Jeff Atwood recently wrote about how Nobody's Going to Help You, and That's Awesome, differentiating between self-help and self-improvement. As Jeff says, “Reading books, blogs, and newsletters by people who have accomplished great things is a fine way to research your own path in life. But these people, however famous and important they may be, are not going to help you.”
He’s right, you have to help yourself. Just like cutting and pasting text isn’t writing, “cutting and pasting” advice from a book into your life or organization won’t provide magical benefits. There is change involved, and lasting change requires time and effort. You have to work at it.
Reading is something that I value. You benefit from the various insights, perspectives, and experiences of many others – in a small space of time relative to the time and effort involved with obtaining that experience or conducting all that research, let alone the time it takes to write it down in a coherent form.
There are people who write books based on years of research or experience that I can read (usually) in a week. I take notes and think about what these authors say along with examining any supporting research that they cite. I consider how and why their advice applies to my circumstances. I evaluate whether I need to adapt elements to fit my unique circumstances.
Sometimes I’m able to use information or advice immediately, and other times I mentally file it away for a time when a situation arises that makes the information applicable. I try things out and observe the results. I reflect on what worked, what didn’t and why. It’s a process of continuous improvement and being prepared to adapt to changing circumstances.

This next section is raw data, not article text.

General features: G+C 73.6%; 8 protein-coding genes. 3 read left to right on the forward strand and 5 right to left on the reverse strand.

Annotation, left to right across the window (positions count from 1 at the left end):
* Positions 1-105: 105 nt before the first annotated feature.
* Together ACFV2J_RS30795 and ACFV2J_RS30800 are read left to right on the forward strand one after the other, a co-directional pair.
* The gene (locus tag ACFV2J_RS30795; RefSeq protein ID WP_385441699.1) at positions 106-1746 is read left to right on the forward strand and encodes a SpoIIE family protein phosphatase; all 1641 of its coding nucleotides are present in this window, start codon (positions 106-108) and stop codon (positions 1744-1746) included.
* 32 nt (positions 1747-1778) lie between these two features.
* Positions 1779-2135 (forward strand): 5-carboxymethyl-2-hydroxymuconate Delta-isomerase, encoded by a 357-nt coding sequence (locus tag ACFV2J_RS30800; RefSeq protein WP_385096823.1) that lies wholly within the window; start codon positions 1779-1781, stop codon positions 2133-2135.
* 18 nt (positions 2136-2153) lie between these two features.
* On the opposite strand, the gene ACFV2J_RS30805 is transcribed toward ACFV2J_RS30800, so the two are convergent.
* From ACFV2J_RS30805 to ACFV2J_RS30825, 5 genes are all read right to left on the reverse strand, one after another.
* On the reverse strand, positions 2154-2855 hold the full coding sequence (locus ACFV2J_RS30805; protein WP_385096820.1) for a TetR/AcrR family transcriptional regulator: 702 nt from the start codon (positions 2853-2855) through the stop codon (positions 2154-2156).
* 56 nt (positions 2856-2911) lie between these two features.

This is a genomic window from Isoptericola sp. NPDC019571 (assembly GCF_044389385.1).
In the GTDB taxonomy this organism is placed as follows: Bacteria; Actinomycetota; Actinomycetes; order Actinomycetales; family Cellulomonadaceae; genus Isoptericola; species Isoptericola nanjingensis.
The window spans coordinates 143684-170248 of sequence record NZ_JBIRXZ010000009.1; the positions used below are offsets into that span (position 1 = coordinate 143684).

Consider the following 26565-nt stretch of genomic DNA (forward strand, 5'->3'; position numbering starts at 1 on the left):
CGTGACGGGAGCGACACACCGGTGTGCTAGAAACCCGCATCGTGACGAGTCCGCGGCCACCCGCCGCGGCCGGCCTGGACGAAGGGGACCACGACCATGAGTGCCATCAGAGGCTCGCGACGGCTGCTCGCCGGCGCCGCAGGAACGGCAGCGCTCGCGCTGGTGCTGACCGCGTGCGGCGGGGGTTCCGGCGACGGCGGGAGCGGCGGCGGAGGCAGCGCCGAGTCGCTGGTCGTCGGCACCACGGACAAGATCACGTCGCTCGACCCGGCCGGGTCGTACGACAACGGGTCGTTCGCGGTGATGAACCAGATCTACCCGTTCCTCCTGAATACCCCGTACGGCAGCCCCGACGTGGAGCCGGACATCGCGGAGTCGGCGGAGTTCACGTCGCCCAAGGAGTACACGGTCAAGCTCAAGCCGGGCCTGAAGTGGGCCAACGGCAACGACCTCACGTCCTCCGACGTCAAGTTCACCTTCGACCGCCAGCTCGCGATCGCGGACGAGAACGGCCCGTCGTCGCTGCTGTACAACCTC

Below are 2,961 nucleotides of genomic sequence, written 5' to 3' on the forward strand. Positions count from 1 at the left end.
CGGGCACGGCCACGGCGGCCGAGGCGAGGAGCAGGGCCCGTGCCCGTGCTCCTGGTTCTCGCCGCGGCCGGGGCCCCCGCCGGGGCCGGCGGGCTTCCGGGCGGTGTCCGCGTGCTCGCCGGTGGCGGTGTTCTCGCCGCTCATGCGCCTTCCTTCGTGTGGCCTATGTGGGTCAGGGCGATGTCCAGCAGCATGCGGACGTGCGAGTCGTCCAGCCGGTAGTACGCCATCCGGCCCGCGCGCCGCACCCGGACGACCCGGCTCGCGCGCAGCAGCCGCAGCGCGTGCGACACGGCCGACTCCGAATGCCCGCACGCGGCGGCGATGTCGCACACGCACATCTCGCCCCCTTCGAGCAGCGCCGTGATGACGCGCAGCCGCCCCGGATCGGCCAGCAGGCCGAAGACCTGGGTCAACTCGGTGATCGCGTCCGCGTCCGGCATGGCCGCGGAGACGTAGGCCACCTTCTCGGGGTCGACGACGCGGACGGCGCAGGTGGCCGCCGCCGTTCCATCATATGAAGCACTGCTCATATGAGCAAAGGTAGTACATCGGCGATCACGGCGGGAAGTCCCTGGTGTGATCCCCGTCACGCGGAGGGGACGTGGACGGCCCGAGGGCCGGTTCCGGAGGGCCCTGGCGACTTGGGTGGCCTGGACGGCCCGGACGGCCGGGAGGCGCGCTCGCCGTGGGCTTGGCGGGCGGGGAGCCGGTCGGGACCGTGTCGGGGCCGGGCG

Of course, some books are better than others. And some are simply different. Some take a single theme and expand upon it in a creative, motivational way. The authors provide examples and well-articulated, forceful messages that provide me with more inspiration than information. Other books are chock full of information and details, but you need to provide your own inspiration to get off your butt and apply that information.
Regardless, you need more than a “just do it” philosophy. Action is required to institute any change, but it’s a never-ending, cyclic process involving research, experimenting, observation and reflection.